What to Expect When Working With an Invitation Designer

1 Nov

Inv2Emmaline Lamond from letterpress stationery designers Coco Press guest posts this week about how to get the best result when creating your wedding invitations with a professional designer.

So you’re knee deep in wedding plans… or maybe it feels like you’re in it up to your neck? So many choices, so much inspiration… how to choose? Today I want to help make one of those decisions a little easier. I want to talk to you about working with a wedding stationery designer and what to expect through the design process – besides great invites, of course!

As a letterpress stationery designer myself I have experience working with couples to help them to create their perfect wedding stationery. I have to say that, from my experience, the key to achieving the wedding invitations of your dreams is choosing the right designer in the first place.

Step 1 – Choosing a Designer:
Do your research. Its easy to do nowadays, as everyone has a website or at the very least a Facebook page or Etsy shop promoting their work. Spend some time getting familiar with these sites, and get a feeling for what’s out there, and what you like and don’t like.
Look for a designer whose work reflects your vision for your wedding. Keeping it formal? Look for a designer who creates beautiful formal invitations. Trying to make a statement or want something a little different for your wedding? Look for a designer whose previous work speaks to you. This way you are more likely to choose someone who understands your vision for your wedding.
Consider your communication style. Do you prefer to meet face to face? If so, you might like to find a designer who lives nearby. Or are you happy communicating via email, Skype and phone? Well, in that case, the world is your oyster, baby! You will feel comfortable working with a designer who lives down the street or across the globe.

Inv1Step 2 – Initial Consultation:
So you have chosen a designer, exchanged a few emails, maybe had a brief chat over the phone, and now you are off to meet up for the first time. What now?
Come prepared. Bring some inspiration; if you already have a definite idea of what you would like your invites to look like, great! Bring some reference pics, sketches, or whatever you can. Not quite sure how you want your invites to look? Don’t worry, you can still provide inspiration! Think colour swatches, pictures of your dress or bridesmaid dresses, a photo of your ceremony location… basically anything that will help your designer understand more about you and your wedding.
Ask questions. Get a quote, find out how long the design process will take, if you can make changes to the design down the track, how many free design changes are included in the quote, if your invites can be customised with guest names, how long until you get your finished invites, and so on. You get the idea: ask every question you can think of! This process helps to ensure you and your designer are on the same page.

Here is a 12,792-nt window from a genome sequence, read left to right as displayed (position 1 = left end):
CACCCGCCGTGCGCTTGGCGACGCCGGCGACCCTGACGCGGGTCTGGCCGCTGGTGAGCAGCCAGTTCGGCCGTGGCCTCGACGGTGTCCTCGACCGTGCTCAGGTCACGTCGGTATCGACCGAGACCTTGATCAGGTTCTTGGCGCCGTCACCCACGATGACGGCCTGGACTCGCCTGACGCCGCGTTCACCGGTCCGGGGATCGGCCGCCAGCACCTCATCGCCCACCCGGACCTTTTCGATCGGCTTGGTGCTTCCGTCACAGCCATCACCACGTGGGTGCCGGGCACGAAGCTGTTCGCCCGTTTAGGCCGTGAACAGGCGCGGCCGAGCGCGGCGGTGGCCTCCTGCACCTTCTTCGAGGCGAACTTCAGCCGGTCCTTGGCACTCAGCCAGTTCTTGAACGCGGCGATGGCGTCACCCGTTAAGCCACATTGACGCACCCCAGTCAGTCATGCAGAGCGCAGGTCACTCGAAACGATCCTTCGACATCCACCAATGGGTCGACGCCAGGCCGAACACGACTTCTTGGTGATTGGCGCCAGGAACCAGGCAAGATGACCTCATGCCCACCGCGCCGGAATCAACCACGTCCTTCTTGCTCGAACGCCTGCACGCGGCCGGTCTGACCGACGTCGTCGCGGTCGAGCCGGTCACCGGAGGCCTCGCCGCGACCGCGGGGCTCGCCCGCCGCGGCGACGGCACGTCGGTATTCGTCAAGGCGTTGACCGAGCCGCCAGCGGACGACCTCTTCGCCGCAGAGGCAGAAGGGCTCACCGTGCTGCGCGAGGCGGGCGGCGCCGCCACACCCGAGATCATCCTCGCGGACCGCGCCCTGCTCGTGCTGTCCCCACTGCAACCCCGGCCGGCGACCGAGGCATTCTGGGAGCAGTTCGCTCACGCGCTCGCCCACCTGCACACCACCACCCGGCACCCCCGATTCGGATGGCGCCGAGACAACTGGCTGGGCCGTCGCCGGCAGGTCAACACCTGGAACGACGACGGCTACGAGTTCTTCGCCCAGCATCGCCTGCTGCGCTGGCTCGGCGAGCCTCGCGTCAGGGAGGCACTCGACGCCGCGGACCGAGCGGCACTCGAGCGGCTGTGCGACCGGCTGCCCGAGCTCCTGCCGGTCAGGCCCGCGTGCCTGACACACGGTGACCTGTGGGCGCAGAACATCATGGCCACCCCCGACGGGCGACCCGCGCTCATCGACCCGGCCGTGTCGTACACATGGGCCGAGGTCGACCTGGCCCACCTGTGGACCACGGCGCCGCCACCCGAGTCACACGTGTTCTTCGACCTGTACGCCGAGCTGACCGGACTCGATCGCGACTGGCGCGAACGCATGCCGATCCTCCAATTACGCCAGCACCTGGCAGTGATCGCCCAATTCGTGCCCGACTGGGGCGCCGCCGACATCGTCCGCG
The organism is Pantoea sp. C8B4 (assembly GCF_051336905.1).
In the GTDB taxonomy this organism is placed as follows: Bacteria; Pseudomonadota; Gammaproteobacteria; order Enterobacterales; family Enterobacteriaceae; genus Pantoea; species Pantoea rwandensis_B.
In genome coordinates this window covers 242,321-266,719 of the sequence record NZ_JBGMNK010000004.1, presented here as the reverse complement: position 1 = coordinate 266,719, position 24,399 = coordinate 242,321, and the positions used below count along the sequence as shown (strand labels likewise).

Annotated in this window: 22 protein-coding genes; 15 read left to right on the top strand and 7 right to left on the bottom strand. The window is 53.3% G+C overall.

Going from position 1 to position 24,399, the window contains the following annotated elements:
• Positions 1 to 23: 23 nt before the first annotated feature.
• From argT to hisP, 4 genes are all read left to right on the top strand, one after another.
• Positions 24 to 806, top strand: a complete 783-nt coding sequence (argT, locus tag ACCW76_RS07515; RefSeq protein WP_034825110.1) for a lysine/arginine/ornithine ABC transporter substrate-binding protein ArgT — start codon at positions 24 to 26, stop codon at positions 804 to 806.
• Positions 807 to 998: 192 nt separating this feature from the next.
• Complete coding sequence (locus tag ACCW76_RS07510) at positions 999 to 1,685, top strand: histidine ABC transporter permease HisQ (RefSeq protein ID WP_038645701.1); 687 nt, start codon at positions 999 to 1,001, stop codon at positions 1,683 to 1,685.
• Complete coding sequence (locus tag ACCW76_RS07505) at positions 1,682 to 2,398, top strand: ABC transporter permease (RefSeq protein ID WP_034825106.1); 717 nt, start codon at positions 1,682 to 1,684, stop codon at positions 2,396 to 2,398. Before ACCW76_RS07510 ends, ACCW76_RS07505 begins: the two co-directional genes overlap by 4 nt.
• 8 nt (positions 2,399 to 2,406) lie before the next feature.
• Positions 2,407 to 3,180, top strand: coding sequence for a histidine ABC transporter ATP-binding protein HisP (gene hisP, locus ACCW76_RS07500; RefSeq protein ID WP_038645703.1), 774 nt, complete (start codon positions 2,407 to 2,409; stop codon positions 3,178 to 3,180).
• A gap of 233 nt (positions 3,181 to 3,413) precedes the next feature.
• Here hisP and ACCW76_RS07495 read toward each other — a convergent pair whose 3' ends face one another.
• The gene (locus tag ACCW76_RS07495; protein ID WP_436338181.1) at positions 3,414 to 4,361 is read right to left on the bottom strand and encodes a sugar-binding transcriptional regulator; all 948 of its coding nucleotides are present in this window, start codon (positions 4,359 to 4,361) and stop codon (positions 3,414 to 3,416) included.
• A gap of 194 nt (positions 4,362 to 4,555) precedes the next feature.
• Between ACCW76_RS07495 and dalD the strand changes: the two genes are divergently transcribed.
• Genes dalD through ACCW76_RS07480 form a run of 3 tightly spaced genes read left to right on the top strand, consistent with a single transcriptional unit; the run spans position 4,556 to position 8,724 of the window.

Provide information. As a basic, I like to get the following information from my couples: date of wedding, when you would like to post the invites to your guests, how many invites you will require, if you want extras (like RSVP cards and save the dates), information you want on your invitations, and finally the size of your invitations. Specifically as a letterpress designer, I also need to know how many colours you would like as this also affects cost. I often get all this information confirmed prior to completing final quotes in case of changes.
Remember you are building a relationship with your designer, so take your time: have a coffee or a glass of wine, relax, and chat about your wedding. I know I love hearing all about weddings; it helps me make a connection with the couple, and most importantly it gets me inspired to design something truly amazing.

Inv3Step 3 – Communication:
I tend to only need one face-to-face meeting with a client; after that I stay in contact via email, phone and text, and I also like to send progress pics during the printing progress. This communication forms the bulk of the designer/client relationship and can proceed something like the following (remember things may progress slightly differently with your chosen designer).

This process will include a lot of back and forth between you and your designer to finalise the following points:
Final price of your stationery package.
Final wording of your invites.
Final design of your stationery.
Delivery date of your invitations.

Remember these are your invitations for your big day; so don’t be afraid to speak up during the design process. If you’re not happy with something or you want to make changes, make sure you communicate these to your designer, though it is important to do this before the design process progresses beyond the point of change.

I hope this helps you to better understand the design process and to choose the right stationery designer for you, so that you end up with beautiful wedding stationery you will treasure as a keepsake for years to come!

Fox AvatarEmmaline is a printmaker who lives and creates beside the seaside in Mornington, Victoria, and who specialises in linocut and letterpress art and paper ephemera. She does all her printmaking in her home studio on her vintage printing presses. A self-taught printmaker, Emmaline tends to stay away from traditional stationery designs, preferring to create quirky original art, cards and invitations. Heavily influenced by the Art Nouveau and Art Deco periods, her style also references vintage inspiration resulting in a unique point of view that she translates into each new project she tackles. Visit www.cocopress.com.au or follow Coco Press on Twitter.

(Images supplied by author.)

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